In Burke v. J.F. Allen Company, the plaintiff who had been involved in a vehicle collision, brought suit against the motor carrier and the business that hired the motor carrier. Employees of the business overloaded the motor carrier’s truck in excess of the legal limit. As a result of the actions of its employees, the business paid $275,000 in settlement.[1]

In Bressi v. Elenbaas Steel Supply Co, the plaintiff suffered physical injuries to both legs and feet, requiring the amputation of his left leg below the knee, as well as emotional distress. An employee of the defendant attempted to lift steel sheets with a forklift and the metal sheets fell off, severely injuring the plaintiff. The court found in favor of the plaintiff and awarded $3,046,619, which was later reduced to $2,073,803.[2]

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The cases above show a violation of best practices, lack of ongoing training, and failure to comply with statutory mandates in the moving and transportation industry. Best practices to follow when moving furniture and heavy items include:

  • Ensuring worker safety and preventing injury to workers, observers and property.
    • Conduct a thorough review of the work site, both at the origin location and destination location. The review of the work site should include addressing any safety issues, such as loose carpet or cracks in the sidewalks. Installation of wall and elevator protection, as well as use of Polynite or Masonite® over carpet, is a best practice. These procedures should be covered both in training and during the pre-move communication when responsibilities are assigned.
  • Communicating between and among all parties.
    • At the beginning of any move, there should be a communication plan in the form of a meeting with all personnel, whether employed by the mover or the business, to review exactly what will happen, how it will happen, when it will happen, and assign responsibilities and roles to each person involved with the move.
  • Deploying proper equipment and knowing how to use it.
    • When forklifts will be used, checks and balances need to be in place to ensure the person operating the forklift is certified. If a move involves relocating a safe, heavy bookcase or other large item, all members of the team must know how to use the proper equipment. Each person must know what their role is and what to do if something goes wrong.
  • Protecting and fastening items prior to and during transport.
    • Property being moved must be protected from damage. Members of the team need to know the best protection to use for any particular move and for each item being moved. The use of pad wrapping, plastic wrap, bubble wrap, or a combination of all three may be appropriate to protect against damage to the items being moved.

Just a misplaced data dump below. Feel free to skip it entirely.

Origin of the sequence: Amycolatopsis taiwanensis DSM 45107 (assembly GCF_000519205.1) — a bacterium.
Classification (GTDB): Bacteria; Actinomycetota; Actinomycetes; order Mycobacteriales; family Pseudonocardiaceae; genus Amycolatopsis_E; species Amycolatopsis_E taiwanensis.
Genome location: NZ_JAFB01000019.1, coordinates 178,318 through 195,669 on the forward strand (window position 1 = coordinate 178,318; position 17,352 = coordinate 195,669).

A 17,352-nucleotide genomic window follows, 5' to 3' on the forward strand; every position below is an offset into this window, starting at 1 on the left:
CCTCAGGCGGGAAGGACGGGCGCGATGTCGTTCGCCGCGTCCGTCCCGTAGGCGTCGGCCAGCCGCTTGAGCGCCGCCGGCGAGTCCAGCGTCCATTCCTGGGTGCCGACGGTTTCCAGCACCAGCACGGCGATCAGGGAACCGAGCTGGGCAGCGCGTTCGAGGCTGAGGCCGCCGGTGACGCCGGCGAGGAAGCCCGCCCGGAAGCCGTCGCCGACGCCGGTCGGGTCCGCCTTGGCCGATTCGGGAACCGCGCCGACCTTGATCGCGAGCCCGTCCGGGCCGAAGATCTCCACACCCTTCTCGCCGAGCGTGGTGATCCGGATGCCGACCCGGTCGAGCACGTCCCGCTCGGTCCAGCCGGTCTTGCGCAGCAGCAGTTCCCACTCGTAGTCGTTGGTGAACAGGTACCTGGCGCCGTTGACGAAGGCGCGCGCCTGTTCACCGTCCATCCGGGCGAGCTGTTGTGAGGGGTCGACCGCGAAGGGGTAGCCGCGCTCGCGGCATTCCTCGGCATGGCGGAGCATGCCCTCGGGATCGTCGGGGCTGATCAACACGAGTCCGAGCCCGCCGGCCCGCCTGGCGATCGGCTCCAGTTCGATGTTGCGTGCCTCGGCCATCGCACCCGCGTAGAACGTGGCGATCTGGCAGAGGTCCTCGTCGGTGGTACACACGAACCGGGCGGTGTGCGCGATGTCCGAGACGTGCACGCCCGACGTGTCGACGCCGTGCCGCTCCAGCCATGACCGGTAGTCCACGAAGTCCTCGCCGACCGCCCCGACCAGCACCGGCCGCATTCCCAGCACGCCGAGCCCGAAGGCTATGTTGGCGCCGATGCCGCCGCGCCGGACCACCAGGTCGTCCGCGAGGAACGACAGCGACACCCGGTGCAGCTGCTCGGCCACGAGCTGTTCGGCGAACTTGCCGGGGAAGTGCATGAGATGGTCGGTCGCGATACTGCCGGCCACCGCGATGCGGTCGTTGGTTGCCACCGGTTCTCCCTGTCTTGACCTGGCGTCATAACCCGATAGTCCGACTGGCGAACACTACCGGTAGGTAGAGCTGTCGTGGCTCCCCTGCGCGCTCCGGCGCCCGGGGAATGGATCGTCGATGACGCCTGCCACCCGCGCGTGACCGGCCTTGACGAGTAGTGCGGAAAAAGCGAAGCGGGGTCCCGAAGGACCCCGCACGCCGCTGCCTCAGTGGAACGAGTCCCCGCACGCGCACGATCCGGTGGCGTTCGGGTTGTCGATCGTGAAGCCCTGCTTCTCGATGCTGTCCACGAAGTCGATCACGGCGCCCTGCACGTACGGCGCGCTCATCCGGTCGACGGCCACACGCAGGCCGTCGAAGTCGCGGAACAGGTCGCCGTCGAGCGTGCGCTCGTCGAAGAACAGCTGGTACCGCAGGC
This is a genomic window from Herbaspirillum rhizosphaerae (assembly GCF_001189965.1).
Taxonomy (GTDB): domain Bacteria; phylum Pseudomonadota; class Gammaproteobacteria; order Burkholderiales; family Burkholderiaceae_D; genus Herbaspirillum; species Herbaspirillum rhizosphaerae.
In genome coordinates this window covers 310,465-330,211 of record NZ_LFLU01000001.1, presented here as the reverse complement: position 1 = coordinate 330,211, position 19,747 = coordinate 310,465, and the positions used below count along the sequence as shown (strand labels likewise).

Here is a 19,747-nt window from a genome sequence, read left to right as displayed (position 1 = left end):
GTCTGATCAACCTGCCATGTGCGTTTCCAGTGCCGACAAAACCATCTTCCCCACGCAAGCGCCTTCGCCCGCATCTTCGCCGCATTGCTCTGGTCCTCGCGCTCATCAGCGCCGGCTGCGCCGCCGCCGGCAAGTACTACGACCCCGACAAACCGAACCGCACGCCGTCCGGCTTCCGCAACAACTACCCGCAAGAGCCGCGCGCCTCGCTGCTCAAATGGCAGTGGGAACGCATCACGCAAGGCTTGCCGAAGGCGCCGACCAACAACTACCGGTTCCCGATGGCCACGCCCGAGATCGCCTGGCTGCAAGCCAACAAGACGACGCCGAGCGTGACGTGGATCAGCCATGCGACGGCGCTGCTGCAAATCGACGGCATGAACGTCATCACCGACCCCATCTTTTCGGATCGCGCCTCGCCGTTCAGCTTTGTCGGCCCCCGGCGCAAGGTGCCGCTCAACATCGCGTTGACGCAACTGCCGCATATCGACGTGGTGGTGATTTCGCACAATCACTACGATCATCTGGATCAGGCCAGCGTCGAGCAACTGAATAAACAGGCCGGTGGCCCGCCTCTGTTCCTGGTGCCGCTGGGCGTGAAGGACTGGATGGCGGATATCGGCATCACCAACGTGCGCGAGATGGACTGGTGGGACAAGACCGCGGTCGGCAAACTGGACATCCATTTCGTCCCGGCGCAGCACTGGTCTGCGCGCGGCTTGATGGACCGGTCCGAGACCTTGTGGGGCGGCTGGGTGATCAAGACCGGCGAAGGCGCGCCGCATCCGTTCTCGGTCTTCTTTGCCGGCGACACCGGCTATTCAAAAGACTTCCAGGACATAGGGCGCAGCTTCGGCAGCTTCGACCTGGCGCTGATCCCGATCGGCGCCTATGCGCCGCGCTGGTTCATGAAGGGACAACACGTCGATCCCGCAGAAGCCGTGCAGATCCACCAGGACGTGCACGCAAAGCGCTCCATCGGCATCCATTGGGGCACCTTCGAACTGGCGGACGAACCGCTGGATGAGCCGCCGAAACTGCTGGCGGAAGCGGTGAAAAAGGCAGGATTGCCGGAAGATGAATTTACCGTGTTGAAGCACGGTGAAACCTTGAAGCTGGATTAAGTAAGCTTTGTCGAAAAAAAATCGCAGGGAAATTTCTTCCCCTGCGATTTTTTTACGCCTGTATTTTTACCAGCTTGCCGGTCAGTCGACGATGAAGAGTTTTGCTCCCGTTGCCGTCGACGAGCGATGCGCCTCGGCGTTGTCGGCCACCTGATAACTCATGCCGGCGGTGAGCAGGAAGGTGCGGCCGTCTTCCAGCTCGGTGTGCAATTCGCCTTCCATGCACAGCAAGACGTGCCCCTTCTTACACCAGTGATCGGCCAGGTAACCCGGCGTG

In Burke and Bressi, had they adhered to standard industry practices, complied with statutory requirements and implemented on-going training, the individuals, businesses and moving companies could have avoided injuries, lawsuits (including the accompanying legal fees), settlement costs, and reputational damage.

In-house Staff as Informal Movers

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Injuries in the course of a move may occur in situations that do not involve a professional moving company. Many businesses, universities and hospitals rely on their own employees, such as facility workers or maintenance staff, to provide internal moving services. Typically, in-house workers are not trained with the best practice methods for moving file cabinets, cartons, specialized equipment, or general office furniture.

Even a small project, such as moving boxes of files for storage in another room, can prove problematic to an untrained employee. If a box is sufficiently weighty, someone who is not accustomed to such lifting, transporting and storing activities — or performs them improperly — may experience back strain as a result.

In addition to the physical injury to the employee, the injured employee and his co-workers may feel resentful that they are performing onerous tasks without proper training. Thus, the injury may not only adversely affect the physical productivity and performance of the employee, but could lead to poor morale among the entire workforce.

To take this small-move scenario one step further, in the event of an accident or incident involving an in-house staff member, there is risk of litigation for workers’ compensation, as well as third party claims for personal injury and property damage.

Instituting a Training Program